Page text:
Economists from MIT and Yale attempt to untangle a crisis that has already lasted longer than the first world war
What is the best description of Gavrilo Princip’s notorious act, almost 98 years ago? “Moved his finger.” “Murdered the Archduke.” “Started the Great War.” “Ruined the 20th century.” None of them quite captures what happened, and the story of the war that followed can be – and has been – told in many different ways.
It is with something of this spirit that the economists Andrew Lo of MIT and Gary Gorton and Andrew Metrick of Yale attempt to untangle a financial crisis that has already lasted longer than that war. They do so in a pair of articles in this month’s Journal of Economic Literature.
Lo reviews 21 books about the crisis, 11 by academics, one by the former US Treasury Secretary Hank Paulson, and nine by journalists, including my colleague Gillian Tett. Gorton and Metrick take on 16 more technical pieces of research. Do they get any closer to the bottom of this complicated affair? A little, but the sheer variety of sources demonstrates the difficulty of the task – as does Lo’s decision to evoke Akira Kurosawa’s 1950 film Rashomon, an exploration of the shifting nature of truth. Unlike Kurosawa, though, all three academics believe that the truth can be uncovered with enough care.
One of the central questions concerns the nature of the initial credit crunch, in which financial institutions suddenly struggled to roll over short-term loans, or “repo” agreements that functioned very much like loans. Why?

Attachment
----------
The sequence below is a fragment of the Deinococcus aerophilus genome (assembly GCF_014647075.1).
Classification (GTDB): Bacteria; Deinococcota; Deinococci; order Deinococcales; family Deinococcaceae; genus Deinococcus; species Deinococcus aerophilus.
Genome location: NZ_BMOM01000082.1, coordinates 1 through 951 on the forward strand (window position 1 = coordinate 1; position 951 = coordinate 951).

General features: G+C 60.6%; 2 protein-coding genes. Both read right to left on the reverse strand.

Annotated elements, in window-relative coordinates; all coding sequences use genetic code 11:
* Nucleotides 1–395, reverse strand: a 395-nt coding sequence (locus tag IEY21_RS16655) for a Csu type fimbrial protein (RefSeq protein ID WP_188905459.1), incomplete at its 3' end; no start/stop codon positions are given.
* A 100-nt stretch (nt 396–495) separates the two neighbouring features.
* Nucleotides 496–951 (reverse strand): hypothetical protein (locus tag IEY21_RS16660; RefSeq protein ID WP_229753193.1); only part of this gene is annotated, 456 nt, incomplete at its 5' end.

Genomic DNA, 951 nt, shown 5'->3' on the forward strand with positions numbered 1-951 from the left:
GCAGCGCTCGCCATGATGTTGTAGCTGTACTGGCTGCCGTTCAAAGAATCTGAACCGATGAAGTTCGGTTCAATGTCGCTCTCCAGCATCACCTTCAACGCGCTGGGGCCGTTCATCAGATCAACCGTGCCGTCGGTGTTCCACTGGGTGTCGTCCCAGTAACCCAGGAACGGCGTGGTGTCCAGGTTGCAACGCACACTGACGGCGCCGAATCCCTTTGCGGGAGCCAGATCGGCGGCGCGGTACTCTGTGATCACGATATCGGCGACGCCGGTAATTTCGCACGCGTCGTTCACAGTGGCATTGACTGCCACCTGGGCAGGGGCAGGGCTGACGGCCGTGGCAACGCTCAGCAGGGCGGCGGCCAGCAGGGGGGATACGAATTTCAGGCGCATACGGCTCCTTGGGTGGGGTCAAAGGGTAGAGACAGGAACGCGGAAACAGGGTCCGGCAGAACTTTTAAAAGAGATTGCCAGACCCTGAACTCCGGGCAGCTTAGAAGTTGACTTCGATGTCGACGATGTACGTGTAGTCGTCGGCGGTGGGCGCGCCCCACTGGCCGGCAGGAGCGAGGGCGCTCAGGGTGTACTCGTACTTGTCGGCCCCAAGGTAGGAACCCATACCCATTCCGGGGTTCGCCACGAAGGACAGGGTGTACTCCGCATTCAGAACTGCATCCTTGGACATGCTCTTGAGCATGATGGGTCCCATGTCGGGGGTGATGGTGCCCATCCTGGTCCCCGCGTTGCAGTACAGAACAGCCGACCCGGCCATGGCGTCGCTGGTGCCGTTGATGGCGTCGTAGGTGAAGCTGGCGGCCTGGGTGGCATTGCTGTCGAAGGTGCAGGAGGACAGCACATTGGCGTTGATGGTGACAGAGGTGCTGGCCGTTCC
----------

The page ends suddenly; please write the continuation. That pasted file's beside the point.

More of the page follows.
One explanation is that repo markets suffered the wholesale version of an old-fashioned bank run; while banks had suffered real losses, the panic was out of all proportion to those losses. Instead, it was a self-fulfilling situation: quite rationally, nobody wants to be at the back of the queue when a bank run breaks out.
The alternative account is that the “originate-to-distribute” business model under which companies made loans, repackaged the loans and sold them on to others, was fundamentally flawed. It led to a catastrophic decline in lending standards, with both borrowers and lenders agreeing loans that were careless at best and fraudulent at worst.
Gorton – who developed risk models for American International Group, which was later bailed out by the US Federal Reserve – has been a proponent of the “bank run” view. With Metrick, he surveys research papers studying the panics. In the asset-backed commercial paper (ABCP) markets, it is possible to track many different “bank runs” – events when lenders refused to refinance maturing loans for particular bundles of assets. While these runs were often connected to fundamentals, in the initial credit crunch of August 2007, many runs broke out apparently at random. This, say Gorton and Metrick, was a panic phase of the crisis. It explains why trouble kept breaking out in parts of the financial system that were unrelated to the subprime mortgage sector that was the initial source of trouble. Lo is only partly persuaded by this – self-fulfilling panic had a role to play, he says, but that hardly puts the originate-to-distribute model in the clear.
Lo takes the time to debunk several pieces of received wisdom: that bankers were being paid to take excessive risks; that the efficient markets hypothesis led investors astray; and that in 2004 the SEC changed its rules and excessive leverage at banks was the result. All sensible claims, says Lo – but contradicted by the facts.
Not all is lost in the fog of war, though. As Gorton and Metrick point out, the institutional details of the crisis may be new and intricate, but its macroeconomic pattern – in particular, the housing bubble that preceded the crisis – is very familiar. The really striking thing about the crisis is not its familiar shape, but its gigantic scale.
Also published at ft.com.